Please VoteOctober 30th, 2012
Yes. I’m sorry about that, but things have been especially busy. Unfortunately, I don’t think the situation will clear up in the near future, so you might have to endure a few more weeks of light blogging.
What is going on? A variety of stuff, including finally meeting the one and only Derek Lowe. We met at last week’s advisory board meeting for C&EN. As I expected, Derek is a super-nice guy. I wish we had more time to chat, but there is nothing more fun than spending a whole day dumping a steaming pile of ideas onto the editors of my favorite magazine and watching each of them try to hold back a countenance of disgust in his or her own unique way.
I wanted to make a quick reappearance for one important reason: to urge you to vote. For those of you who are citizens of the United States, we’ve got an important election coming up next Tuesday. I’m not going to tell you whom to vote for; I just want as many intelligent people who value science as possible voting in this election. Even if you are not in one of the presidential “battleground” states, there are important races going on at all levels of government. It is critical that you stay informed about the important issues and vote however you think best.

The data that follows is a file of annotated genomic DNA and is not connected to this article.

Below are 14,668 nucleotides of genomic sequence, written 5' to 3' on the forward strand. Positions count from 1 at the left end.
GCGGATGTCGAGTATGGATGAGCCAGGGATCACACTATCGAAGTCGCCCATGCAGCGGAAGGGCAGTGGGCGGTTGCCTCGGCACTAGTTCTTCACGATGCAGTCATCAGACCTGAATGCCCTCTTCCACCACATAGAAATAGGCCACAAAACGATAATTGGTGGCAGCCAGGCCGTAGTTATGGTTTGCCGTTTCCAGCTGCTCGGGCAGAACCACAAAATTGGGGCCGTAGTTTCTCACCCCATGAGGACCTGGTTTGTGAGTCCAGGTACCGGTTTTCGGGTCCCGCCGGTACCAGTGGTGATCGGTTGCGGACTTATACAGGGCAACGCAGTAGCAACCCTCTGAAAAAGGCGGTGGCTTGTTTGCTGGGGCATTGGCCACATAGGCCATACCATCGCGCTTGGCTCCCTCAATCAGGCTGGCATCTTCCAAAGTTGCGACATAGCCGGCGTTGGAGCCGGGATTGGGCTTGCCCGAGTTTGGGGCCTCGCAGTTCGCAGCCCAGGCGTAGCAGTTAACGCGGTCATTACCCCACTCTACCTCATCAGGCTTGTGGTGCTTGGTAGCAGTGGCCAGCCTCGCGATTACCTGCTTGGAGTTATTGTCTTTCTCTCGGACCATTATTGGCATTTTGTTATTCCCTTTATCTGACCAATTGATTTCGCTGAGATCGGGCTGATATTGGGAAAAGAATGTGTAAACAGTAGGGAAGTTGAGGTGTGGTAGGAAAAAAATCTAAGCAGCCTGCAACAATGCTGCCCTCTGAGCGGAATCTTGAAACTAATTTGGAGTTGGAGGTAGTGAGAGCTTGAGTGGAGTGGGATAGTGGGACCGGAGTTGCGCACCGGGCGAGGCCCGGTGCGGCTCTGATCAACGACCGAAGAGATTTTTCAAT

I also want to urge those of you who are members of the American Chemical Society to vote in the ongoing election for our national officers. You have until November 9th, so dig through your e-mail for a message from “ACS_Election_Admin@vres.us” that provides instructions on how to vote. It is a shame that only 15% of eligible members bother voting in these elections. The world of chemistry would be a better place if more of us were to become involved in electing candidates who are willing to work to make real improvements to the chemical enterprise. Over the next year, I promise you that I will work harder to provide accurate and substantive information about where each candidate stands on the most important issues to our field, and to hold the elected officers accountable as the stewards of our society. The Barton/Echegoyen questionnaire was just a taste of things to come.
All the best, dear readers. Now, please, perform your civic duties!